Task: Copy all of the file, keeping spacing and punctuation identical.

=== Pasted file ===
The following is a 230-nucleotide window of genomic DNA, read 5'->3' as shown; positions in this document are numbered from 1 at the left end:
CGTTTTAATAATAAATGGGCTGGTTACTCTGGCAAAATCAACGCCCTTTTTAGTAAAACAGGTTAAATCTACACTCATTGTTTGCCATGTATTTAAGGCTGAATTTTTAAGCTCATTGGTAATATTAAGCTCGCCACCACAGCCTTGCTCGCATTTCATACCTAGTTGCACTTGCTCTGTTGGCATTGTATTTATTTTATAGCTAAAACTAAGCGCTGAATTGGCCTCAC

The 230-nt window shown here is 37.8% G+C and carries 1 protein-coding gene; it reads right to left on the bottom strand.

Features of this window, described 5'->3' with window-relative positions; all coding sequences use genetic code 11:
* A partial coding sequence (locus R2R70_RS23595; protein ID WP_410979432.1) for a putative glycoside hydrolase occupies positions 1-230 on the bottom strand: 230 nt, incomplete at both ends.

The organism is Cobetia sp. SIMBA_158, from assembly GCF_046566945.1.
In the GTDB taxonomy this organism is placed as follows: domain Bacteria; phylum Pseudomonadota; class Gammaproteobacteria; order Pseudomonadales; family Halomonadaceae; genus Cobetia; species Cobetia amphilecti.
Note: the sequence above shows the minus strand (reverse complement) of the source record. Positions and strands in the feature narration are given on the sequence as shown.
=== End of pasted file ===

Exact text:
The following is a 230-nucleotide window of genomic DNA, read 5'->3' as shown; positions in this document are numbered from 1 at the left end:
CGTTTTAATAATAAATGGGCTGGTTACTCTGGCAAAATCAACGCCCTTTTTAGTAAAACAGGTTAAATCTACACTCATTGTTTGCCATGTATTTAAGGCTGAATTTTTAAGCTCATTGGTAATATTAAGCTCGCCACCACAGCCTTGCTCGCATTTCATACCTAGTTGCACTTGCTCTGTTGGCATTGTATTTATTTTATAGCTAAAACTAAGCGCTGAATTGGCCTCAC

The 230-nt window shown here is 37.8% G+C and carries 1 protein-coding gene; it reads right to left on the bottom strand.

Features of this window, described 5'->3' with window-relative positions; all coding sequences use genetic code 11:
* A partial coding sequence (locus R2R70_RS23595; protein ID WP_410979432.1) for a putative glycoside hydrolase occupies positions 1-230 on the bottom strand: 230 nt, incomplete at both ends.

The organism is Cobetia sp. SIMBA_158, from assembly GCF_046566945.1.
In the GTDB taxonomy this organism is placed as follows: domain Bacteria; phylum Pseudomonadota; class Gammaproteobacteria; order Pseudomonadales; family Halomonadaceae; genus Cobetia; species Cobetia amphilecti.
Note: the sequence above shows the minus strand (reverse complement) of the source record. Positions and strands in the feature narration are given on the sequence as shown.